A team of virus researchers is set to perform studies on H7N9 that may make the bird flu more resistant to drugs and more easily transmitted between humans. The scientists announced their plans today in two major science journals, Nature and Science.
H7N9 first arose in eastern China this spring. Since then, it has killed 43 people and sickened 90 more. The outbreak is now under control, but the research team says the virus could gain traction again this winter flu season, so they want to do so-called gain-of-function studies to learn more about the virus quickly.
Gain-of-function studies are controversial. While it’s normal for international scientists to study disease outbreaks intensely, gain-of-function studies take it another step by making epidemic pathogens more dangerous, if only within labs. When scientists wanted to publish the first gain-of-function studies of H5N1 avian flu in 2011, public outcry led them to stop further studies for more than a year.
In short, it’s a question of whether the risk is worth the knowledge we gain about epidemic flus. Opponents worry that the ability-added viruses could escape from labs by accident and infect people. They also worry that terrorists could use published papers about the studies as recipes for bioweapons.
Proponents say the studies offer information that experiments on viruses in their natural state don’t. For example, researchers will test how many changes are needed to make H7N9 spread more easily than it currently does, to help them predict whether such a change is likely to happen naturally. “If only a few mutations are needed, the risk may be greater than if many changes are required,” Yoshihiro Kawaoka, a pathologist at the University of Wisconsin-Madison, wrote to Popular Science in an email.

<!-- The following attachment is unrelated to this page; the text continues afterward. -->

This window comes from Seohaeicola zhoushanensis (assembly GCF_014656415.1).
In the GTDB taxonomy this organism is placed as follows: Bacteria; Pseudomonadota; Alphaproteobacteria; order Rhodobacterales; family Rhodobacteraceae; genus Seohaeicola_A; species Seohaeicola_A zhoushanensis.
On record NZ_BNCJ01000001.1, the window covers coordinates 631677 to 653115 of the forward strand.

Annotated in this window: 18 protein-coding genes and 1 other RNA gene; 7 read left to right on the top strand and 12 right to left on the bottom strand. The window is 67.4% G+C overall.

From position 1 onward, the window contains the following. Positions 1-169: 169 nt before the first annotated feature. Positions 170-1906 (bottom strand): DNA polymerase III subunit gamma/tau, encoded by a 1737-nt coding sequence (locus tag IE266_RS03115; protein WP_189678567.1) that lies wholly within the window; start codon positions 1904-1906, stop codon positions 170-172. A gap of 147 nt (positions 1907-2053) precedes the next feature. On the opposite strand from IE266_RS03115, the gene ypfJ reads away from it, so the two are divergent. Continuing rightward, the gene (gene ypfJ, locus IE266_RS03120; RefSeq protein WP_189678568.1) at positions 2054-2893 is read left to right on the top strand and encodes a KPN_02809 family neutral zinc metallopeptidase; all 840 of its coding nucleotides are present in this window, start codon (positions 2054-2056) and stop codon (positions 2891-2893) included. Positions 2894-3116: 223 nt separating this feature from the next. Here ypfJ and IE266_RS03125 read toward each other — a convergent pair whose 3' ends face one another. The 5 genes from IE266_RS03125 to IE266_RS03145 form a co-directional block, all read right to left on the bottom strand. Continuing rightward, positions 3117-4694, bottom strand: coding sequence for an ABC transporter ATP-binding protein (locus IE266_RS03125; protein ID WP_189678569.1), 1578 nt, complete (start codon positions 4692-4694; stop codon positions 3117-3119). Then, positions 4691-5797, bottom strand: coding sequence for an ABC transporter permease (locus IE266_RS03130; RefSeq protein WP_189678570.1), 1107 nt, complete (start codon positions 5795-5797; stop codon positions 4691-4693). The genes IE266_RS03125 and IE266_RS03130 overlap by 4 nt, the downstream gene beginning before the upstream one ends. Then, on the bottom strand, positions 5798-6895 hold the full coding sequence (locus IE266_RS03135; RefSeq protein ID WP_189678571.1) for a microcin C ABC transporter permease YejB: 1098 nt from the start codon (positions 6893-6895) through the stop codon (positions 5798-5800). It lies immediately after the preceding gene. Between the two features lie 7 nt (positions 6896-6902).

Safely done gain-of-function studies “will improve pandemic preparedness,” John McCauley, the director of the World Health Organization’s flu research center, said in a statement.
The latest gain-of-function studies face tougher oversight than before. U.S. health agencies announced today that they’ve set up a new level of review for any H7N9 studies that would make the virus easily transmissible in droplets carried in the air—the kind of invisible droplets that people make when the cough or sneeze, for example. U.S. agencies would be the primary funders of any gain-of-function H7N9 studies.
Prior to this announcement, researchers from all over the world performed many studies on H7N9 in its natural state. They’ve sequencing the virus’ genetic material, tracked how it’s transmitted and observed what happens to ferrets—a lab animal often used for flu studies—infected with the virus.
In one of the latest pieces of H7N9 research, scientists in China reported yesterday that they’ve found the first evidence that H7N9 is able to spread between people. The World Health Organization has said it thought this likely happened in isolated cases, but scientists had previously only seen proof of the virus moving from infected birds to people. H7N9 still seems to have a tough time spreading between people, as the sick man the Chinese scientists studied passed it only to his daughter, who tended to him, but not any of his dozens of close acquaintances. H7N9’s difficulty in passing between people has helped keep it from spreading further and becoming a pandemic.